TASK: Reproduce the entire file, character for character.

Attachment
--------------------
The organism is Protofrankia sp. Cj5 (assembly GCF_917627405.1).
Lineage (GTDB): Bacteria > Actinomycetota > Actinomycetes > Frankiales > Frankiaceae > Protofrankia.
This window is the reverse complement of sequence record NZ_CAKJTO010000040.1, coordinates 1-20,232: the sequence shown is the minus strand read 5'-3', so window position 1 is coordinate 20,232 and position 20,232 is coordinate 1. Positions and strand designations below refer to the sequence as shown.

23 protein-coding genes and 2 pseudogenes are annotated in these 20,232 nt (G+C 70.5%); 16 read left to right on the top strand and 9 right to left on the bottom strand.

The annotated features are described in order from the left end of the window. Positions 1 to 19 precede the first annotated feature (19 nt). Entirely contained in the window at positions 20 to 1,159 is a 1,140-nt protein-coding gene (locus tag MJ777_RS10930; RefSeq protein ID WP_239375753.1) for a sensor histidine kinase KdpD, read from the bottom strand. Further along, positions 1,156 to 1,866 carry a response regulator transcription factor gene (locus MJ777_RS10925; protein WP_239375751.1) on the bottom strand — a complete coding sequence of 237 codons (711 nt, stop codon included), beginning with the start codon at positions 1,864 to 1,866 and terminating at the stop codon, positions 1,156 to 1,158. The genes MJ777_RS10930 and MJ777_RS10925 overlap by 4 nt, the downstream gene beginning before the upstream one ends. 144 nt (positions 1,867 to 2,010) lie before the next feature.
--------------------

The organism is Protofrankia sp. Cj5 (assembly GCF_917627405.1).
Lineage (GTDB): Bacteria > Actinomycetota > Actinomycetes > Frankiales > Frankiaceae > Protofrankia.
This window is the reverse complement of sequence record NZ_CAKJTO010000040.1, coordinates 1-20,232: the sequence shown is the minus strand read 5'-3', so window position 1 is coordinate 20,232 and position 20,232 is coordinate 1. Positions and strand designations below refer to the sequence as shown.

23 protein-coding genes and 2 pseudogenes are annotated in these 20,232 nt (G+C 70.5%); 16 read left to right on the top strand and 9 right to left on the bottom strand.

The annotated features are described in order from the left end of the window. Positions 1 to 19 precede the first annotated feature (19 nt). Entirely contained in the window at positions 20 to 1,159 is a 1,140-nt protein-coding gene (locus tag MJ777_RS10930; RefSeq protein ID WP_239375753.1) for a sensor histidine kinase KdpD, read from the bottom strand. Further along, positions 1,156 to 1,866 carry a response regulator transcription factor gene (locus MJ777_RS10925; protein WP_239375751.1) on the bottom strand — a complete coding sequence of 237 codons (711 nt, stop codon included), beginning with the start codon at positions 1,864 to 1,866 and terminating at the stop codon, positions 1,156 to 1,158. The genes MJ777_RS10930 and MJ777_RS10925 overlap by 4 nt, the downstream gene beginning before the upstream one ends. 144 nt (positions 1,867 to 2,010) lie before the next feature.